So, pollster is posing broad questions about the media, doesn’t really tell us a lot. The same is true with misinformation. This is a new poll from AP in New York showing 81 percent of Americans say misinformation is a major problem. But I suspect that’s because everyone distrusts some form of media.
It’s the converse to what I said earlier. Everyone trusts some sources, but they distrust other sources. They see that stuff as misinformation. So, thus, everyone thinks there’s a big misinformation problem because they don’t believe the other version.
If there’s a solution to this, and I don’t know if there is because we live in one American two media worlds, but if there is a solution, it’s through reporting. It’s through reporting not repeating, it’s through doing the work and showing the work and showing how it happens every day.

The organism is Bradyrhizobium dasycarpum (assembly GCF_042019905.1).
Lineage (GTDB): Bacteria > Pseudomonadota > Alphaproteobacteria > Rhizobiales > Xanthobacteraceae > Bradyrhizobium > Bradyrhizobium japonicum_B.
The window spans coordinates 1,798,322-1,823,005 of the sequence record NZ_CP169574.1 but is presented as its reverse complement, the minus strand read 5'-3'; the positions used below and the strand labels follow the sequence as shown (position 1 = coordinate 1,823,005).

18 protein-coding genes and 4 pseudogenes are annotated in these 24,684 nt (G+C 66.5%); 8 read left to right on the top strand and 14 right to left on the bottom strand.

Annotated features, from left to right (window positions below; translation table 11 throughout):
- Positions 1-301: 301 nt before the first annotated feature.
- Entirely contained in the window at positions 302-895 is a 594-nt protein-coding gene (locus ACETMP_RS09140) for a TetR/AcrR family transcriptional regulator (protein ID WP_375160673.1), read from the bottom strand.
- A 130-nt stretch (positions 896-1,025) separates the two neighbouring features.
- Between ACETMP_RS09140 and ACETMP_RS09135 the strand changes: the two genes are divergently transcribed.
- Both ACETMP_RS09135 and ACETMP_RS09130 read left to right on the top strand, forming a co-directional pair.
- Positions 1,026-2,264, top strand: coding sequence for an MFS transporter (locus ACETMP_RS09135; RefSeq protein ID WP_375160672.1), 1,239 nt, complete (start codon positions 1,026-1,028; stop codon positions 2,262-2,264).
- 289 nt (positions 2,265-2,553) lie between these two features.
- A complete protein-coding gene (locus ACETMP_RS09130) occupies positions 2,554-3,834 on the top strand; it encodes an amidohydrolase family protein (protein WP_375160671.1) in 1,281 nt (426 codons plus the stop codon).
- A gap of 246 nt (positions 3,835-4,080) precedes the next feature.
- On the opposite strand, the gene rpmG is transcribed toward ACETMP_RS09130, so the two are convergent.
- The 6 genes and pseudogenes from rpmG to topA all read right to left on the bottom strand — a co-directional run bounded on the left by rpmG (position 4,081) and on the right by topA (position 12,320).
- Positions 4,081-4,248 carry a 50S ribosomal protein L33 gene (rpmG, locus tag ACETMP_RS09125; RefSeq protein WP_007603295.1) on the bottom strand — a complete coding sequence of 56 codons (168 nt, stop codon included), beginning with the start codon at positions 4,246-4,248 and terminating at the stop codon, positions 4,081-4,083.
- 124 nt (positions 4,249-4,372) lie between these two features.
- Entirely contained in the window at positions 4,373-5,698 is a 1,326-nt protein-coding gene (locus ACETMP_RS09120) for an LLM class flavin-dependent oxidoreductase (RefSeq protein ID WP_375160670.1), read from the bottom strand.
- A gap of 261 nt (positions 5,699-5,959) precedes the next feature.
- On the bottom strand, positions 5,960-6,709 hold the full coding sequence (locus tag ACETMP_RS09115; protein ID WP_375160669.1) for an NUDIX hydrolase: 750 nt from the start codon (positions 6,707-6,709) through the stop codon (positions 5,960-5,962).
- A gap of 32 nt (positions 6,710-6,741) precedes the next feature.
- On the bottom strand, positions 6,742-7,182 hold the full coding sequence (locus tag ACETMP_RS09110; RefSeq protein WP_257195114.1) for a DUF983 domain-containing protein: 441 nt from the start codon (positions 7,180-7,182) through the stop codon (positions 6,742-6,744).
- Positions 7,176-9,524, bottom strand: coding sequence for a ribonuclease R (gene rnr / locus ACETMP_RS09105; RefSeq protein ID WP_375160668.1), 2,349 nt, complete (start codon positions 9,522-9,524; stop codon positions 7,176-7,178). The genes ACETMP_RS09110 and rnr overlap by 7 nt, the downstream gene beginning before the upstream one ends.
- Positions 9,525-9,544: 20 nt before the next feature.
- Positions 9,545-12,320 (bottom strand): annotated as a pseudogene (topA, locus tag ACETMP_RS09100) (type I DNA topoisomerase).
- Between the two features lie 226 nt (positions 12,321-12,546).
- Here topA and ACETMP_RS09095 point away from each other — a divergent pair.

And it’s also through asking some hard questions about why is it the right-wing media outlets do so little reporting? Why do they employ so few reporters, and so many commentators and columnists, and opinion writers?
Why aren’t their massive American newsrooms dedicated to journalism from a conservative point of view, a reality-based conservative point of view?
Why isn’t there a New York Times of the right? Why doesn’t that exist? Is it because the audience doesn’t want that? Or is it because the audience isn’t beginning of a chance — doesn’t being given a chance to support it?
Why is it that so much of the noise and nonsense that comes out of pro-Trump outlets is repetition — is repeating, not reporting? Those are complicated questions, but they need to be asked.
In the meantime, all of us need to see the difference between reporting and repeating because reporting adds value, and repeating often subtracts value.
Now, I don’t want to repeat myself anymore so let’s move on to the next block. We have an important guest coming up talking about the storm clouds that clearly threaten American democracy. What can the news media do to stem democratic decline? We’re going to talk with the head of Freedom House in just a moment.